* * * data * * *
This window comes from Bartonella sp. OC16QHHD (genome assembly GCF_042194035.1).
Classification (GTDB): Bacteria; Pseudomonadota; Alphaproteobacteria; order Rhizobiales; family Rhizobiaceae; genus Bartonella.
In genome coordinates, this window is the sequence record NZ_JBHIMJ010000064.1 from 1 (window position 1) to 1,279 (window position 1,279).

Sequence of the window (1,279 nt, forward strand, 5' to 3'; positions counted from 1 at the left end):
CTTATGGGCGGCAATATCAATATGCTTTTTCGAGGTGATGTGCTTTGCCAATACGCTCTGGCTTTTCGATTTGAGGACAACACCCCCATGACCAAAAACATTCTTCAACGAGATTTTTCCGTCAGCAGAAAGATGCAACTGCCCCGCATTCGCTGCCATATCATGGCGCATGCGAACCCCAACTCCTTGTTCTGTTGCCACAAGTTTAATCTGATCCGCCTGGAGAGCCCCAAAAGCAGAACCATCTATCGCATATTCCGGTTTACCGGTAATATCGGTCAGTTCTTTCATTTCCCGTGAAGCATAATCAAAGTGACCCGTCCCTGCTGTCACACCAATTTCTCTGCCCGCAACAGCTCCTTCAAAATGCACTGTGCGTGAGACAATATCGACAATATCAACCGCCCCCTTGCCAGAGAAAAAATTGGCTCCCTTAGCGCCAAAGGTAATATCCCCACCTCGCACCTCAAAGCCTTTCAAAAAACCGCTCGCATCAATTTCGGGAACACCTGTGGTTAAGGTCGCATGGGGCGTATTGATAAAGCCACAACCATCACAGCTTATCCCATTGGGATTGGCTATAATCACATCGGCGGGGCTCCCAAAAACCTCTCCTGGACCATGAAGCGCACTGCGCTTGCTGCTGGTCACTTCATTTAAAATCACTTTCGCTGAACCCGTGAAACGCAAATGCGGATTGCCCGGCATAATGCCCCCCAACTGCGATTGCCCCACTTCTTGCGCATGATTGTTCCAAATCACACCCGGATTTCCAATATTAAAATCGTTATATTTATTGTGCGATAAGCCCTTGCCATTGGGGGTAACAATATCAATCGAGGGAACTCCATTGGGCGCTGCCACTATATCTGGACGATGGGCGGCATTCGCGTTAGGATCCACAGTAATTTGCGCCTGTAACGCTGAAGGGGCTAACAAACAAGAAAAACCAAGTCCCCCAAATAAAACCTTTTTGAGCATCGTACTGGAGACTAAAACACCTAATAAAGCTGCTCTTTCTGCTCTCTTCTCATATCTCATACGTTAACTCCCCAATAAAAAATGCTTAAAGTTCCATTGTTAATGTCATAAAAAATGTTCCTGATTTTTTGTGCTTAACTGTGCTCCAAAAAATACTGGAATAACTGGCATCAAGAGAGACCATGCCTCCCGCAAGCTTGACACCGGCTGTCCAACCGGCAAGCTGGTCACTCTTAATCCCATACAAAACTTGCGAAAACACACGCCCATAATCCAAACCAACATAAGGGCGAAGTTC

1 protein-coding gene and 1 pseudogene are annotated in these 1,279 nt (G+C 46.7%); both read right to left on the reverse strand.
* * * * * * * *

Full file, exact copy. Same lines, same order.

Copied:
This window comes from Bartonella sp. OC16QHHD (genome assembly GCF_042194035.1).
Classification (GTDB): Bacteria; Pseudomonadota; Alphaproteobacteria; order Rhizobiales; family Rhizobiaceae; genus Bartonella.
In genome coordinates, this window is the sequence record NZ_JBHIMJ010000064.1 from 1 (window position 1) to 1,279 (window position 1,279).

Sequence of the window (1,279 nt, forward strand, 5' to 3'; positions counted from 1 at the left end):
CTTATGGGCGGCAATATCAATATGCTTTTTCGAGGTGATGTGCTTTGCCAATACGCTCTGGCTTTTCGATTTGAGGACAACACCCCCATGACCAAAAACATTCTTCAACGAGATTTTTCCGTCAGCAGAAAGATGCAACTGCCCCGCATTCGCTGCCATATCATGGCGCATGCGAACCCCAACTCCTTGTTCTGTTGCCACAAGTTTAATCTGATCCGCCTGGAGAGCCCCAAAAGCAGAACCATCTATCGCATATTCCGGTTTACCGGTAATATCGGTCAGTTCTTTCATTTCCCGTGAAGCATAATCAAAGTGACCCGTCCCTGCTGTCACACCAATTTCTCTGCCCGCAACAGCTCCTTCAAAATGCACTGTGCGTGAGACAATATCGACAATATCAACCGCCCCCTTGCCAGAGAAAAAATTGGCTCCCTTAGCGCCAAAGGTAATATCCCCACCTCGCACCTCAAAGCCTTTCAAAAAACCGCTCGCATCAATTTCGGGAACACCTGTGGTTAAGGTCGCATGGGGCGTATTGATAAAGCCACAACCATCACAGCTTATCCCATTGGGATTGGCTATAATCACATCGGCGGGGCTCCCAAAAACCTCTCCTGGACCATGAAGCGCACTGCGCTTGCTGCTGGTCACTTCATTTAAAATCACTTTCGCTGAACCCGTGAAACGCAAATGCGGATTGCCCGGCATAATGCCCCCCAACTGCGATTGCCCCACTTCTTGCGCATGATTGTTCCAAATCACACCCGGATTTCCAATATTAAAATCGTTATATTTATTGTGCGATAAGCCCTTGCCATTGGGGGTAACAATATCAATCGAGGGAACTCCATTGGGCGCTGCCACTATATCTGGACGATGGGCGGCATTCGCGTTAGGATCCACAGTAATTTGCGCCTGTAACGCTGAAGGGGCTAACAAACAAGAAAAACCAAGTCCCCCAAATAAAACCTTTTTGAGCATCGTACTGGAGACTAAAACACCTAATAAAGCTGCTCTTTCTGCTCTCTTCTCATATCTCATACGTTAACTCCCCAATAAAAAATGCTTAAAGTTCCATTGTTAATGTCATAAAAAATGTTCCTGATTTTTTGTGCTTAACTGTGCTCCAAAAAATACTGGAATAACTGGCATCAAGAGAGACCATGCCTCCCGCAAGCTTGACACCGGCTGTCCAACCGGCAAGCTGGTCACTCTTAATCCCATACAAAACTTGCGAAAACACACGCCCATAATCCAAACCAACATAAGGGCGAAGTTC

1 protein-coding gene and 1 pseudogene are annotated in these 1,279 nt (G+C 46.7%); both read right to left on the reverse strand.